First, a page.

Ten tools that every neutral mechanic must have for 2000.
If you will be working any Women’s, Master’s or Elite Men’s races you should consider a new set of gapping tools. These riders are using more titanium, aluminum and carbon bikes than in the past and almost all of them are using carbon forks. The dropouts on these frames and forks are much larger than steel bikes, thus new dropout tools are needed. A good source is CJ Goodrich of Syren Designs. You can reach him atÂ firstname.lastname@example.org. Another good source is Koichi Yamaguchi of The Bicycle Laboratory in Rifle, Colorado. He can be reached at (970) 625-8401 or at email@example.com . Many of us on the MAC council have a set of his beautiful steel gapping tools. If you can’t afford a new set, you might consider locating an old alloy frame and cutting off the dropouts. This should get you by for some time.
Ah yes, another new nipple. If you planb on working on the new road or mountain wheels from Mavic you have to get a new spoke wrench. The nipples are similar to spline drive but are of a different size.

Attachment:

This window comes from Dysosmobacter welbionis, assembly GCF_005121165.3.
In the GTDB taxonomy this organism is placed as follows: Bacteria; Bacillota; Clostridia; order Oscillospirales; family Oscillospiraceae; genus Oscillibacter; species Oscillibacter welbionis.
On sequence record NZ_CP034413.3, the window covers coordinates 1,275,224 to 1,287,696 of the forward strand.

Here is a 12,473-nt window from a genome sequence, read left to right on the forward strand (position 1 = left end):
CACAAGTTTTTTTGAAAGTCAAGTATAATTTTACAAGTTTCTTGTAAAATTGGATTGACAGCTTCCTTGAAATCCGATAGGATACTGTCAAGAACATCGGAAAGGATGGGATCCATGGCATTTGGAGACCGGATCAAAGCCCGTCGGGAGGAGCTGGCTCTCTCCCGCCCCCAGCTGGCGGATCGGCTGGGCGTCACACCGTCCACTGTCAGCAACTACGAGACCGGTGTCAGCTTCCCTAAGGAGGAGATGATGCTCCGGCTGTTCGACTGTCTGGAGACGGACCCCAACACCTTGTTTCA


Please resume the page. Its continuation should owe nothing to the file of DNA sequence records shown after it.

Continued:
What do you do if a rider has lost their splined crank bolt? You whip out your handy-dandy bb plug and your traditional crank extractor.
Pedros with the help of their neutral support program have created a nice tool that holds the chain in place while washing the bike. Yep, time to throw out the old worn out Var tool.
Either get out a big drill bit or get yourself a new freewheel tool that fits over 14mm axles. As jumping grows in popularity so has the axles and 14mm seems to be the new standard.
Wouldn’t it be nice to have a tool that could cut housing and wires, strip Gore cables, crimp ferrules and press nipples? Check out the JAG Wire tool. It looks and feels like the Shimano tool except it has some added features.
Got one yet? Better get one soon as almost every racer is now on 9sp. You might want to consider Shimano’s tool. Why not get one from the big chain supplied themselves? Already got one? How about a new push pin?
Ya ya, we know your a buff guy but try to get off some of those heavy duty tires with those wimpy plastic levers. Buy yourself a set of alloy moto irons. Okay, sometimes they scratch the rim. Hey, they’re downhillers. The scratch the rims all the time.
Tired of dragging around the shop beast in your tool box? How about having to re-true the stand after banging it around in the back of the car? Park has a new device which bolts onto the side of their bike stands cutting the weight you have to haul around.
If anyone knows of a tool that doesn’t damage the race or suspensions fork please let me know. So far, nothing works better on these forks than a screwdriver and hammer. Toll makers please help us…